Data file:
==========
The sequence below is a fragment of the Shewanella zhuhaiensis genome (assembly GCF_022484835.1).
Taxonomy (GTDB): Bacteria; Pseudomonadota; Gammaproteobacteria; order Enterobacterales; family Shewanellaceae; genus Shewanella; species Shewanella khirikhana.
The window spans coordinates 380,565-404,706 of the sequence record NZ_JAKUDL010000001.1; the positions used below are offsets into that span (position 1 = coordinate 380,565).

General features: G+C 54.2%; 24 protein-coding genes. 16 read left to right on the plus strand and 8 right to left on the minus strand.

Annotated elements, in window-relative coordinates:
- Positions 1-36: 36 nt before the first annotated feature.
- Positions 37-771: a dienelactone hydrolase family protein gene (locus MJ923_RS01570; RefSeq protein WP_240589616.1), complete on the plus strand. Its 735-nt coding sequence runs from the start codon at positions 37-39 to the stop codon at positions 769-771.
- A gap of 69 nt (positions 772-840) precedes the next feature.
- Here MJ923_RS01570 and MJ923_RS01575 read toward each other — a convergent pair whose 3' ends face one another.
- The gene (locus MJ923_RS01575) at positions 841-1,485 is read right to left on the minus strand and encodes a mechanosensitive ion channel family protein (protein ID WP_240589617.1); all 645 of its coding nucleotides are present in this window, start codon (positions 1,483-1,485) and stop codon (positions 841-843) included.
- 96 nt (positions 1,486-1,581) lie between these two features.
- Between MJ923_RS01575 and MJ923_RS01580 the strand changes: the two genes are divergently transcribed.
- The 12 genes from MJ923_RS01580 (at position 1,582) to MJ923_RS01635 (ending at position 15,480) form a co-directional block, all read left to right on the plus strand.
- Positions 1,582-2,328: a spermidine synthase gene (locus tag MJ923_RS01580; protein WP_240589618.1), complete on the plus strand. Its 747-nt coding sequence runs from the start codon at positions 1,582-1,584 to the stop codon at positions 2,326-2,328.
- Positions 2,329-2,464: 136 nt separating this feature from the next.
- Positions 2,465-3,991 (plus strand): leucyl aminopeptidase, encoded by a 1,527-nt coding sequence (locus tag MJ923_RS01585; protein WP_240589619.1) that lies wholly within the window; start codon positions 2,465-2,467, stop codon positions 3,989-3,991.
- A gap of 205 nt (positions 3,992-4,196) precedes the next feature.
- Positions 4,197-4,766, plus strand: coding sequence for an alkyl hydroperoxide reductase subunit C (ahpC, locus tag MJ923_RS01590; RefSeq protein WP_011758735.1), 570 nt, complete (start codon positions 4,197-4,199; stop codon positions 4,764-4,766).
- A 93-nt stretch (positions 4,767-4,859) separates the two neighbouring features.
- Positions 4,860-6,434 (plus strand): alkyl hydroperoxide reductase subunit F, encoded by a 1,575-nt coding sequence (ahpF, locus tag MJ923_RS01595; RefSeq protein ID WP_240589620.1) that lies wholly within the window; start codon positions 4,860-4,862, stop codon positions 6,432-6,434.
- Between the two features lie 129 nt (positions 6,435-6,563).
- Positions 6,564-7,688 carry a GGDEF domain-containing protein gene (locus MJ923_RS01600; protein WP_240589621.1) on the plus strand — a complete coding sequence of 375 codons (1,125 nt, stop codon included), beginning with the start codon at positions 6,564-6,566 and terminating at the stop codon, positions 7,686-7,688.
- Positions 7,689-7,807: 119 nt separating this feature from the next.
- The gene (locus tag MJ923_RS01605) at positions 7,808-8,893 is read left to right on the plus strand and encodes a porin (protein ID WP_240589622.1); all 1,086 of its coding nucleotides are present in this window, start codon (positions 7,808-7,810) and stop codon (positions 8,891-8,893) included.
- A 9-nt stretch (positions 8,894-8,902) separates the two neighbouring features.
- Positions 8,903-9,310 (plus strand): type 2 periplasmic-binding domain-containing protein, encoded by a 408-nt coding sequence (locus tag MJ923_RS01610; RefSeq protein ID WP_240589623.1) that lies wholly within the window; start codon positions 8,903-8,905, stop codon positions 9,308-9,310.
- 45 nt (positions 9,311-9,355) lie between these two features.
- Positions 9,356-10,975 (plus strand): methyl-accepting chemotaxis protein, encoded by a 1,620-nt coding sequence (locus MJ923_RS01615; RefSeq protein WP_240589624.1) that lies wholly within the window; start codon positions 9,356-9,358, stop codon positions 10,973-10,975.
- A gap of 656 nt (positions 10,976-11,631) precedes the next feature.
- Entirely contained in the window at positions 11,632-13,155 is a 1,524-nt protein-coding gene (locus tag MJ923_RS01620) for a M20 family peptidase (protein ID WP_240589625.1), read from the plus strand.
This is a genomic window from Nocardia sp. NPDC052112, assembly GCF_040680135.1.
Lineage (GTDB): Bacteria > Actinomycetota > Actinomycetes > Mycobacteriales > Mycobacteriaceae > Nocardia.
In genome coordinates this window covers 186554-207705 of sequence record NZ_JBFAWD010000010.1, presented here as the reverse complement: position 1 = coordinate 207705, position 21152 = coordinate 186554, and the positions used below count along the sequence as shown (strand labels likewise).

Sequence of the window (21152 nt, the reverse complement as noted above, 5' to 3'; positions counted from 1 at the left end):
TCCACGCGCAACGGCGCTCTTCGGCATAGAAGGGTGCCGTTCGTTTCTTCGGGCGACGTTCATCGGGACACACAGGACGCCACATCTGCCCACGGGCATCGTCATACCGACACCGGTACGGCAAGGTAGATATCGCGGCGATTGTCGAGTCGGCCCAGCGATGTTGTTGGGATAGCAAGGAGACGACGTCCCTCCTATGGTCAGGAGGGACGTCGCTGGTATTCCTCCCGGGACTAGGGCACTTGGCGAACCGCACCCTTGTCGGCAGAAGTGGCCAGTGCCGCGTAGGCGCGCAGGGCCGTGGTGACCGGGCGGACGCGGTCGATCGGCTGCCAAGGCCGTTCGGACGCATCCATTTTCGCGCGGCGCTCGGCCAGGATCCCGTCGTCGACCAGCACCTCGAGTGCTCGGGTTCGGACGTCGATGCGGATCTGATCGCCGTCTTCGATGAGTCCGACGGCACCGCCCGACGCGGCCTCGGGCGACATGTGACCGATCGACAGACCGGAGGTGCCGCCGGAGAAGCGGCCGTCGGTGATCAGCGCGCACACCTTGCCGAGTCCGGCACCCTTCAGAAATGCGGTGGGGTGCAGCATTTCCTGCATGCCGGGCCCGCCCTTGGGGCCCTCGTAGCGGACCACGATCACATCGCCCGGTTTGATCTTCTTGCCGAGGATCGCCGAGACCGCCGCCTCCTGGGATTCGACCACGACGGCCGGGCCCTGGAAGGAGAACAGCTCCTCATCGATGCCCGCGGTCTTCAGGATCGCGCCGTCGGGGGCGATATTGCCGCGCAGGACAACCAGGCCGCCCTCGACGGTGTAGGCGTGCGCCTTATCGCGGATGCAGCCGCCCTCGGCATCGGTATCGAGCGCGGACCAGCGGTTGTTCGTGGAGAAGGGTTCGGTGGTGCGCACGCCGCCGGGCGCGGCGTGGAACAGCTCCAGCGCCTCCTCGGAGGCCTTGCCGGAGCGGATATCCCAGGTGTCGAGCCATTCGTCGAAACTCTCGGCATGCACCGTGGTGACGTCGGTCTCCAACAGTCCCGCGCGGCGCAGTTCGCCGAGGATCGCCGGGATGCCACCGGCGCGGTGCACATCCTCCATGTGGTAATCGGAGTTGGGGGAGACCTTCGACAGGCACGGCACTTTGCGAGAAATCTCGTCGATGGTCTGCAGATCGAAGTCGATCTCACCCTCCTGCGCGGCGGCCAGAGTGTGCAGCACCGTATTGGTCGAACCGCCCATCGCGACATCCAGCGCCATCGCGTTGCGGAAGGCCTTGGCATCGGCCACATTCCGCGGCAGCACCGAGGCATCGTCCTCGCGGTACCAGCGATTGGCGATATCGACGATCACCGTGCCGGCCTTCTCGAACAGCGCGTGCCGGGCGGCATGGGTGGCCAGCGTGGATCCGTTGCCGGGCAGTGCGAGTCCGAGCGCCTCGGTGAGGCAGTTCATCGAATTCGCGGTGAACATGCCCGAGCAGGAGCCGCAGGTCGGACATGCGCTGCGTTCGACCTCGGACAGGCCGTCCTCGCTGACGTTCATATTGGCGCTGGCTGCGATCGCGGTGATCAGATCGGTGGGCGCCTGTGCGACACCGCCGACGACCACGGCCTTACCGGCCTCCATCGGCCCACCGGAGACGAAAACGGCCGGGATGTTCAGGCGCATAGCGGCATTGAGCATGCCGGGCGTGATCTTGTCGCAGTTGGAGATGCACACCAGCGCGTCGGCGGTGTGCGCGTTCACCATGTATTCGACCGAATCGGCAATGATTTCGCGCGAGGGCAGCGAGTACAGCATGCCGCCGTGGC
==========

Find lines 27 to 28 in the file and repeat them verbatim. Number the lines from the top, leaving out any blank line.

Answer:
- 45 nt (positions 9,311-9,355) lie between these two features.
- Positions 9,356-10,975 (plus strand): methyl-accepting chemotaxis protein, encoded by a 1,620-nt coding sequence (locus MJ923_RS01615; RefSeq protein WP_240589624.1) that lies wholly within the window; start codon positions 9,356-9,358, stop codon positions 10,973-10,975.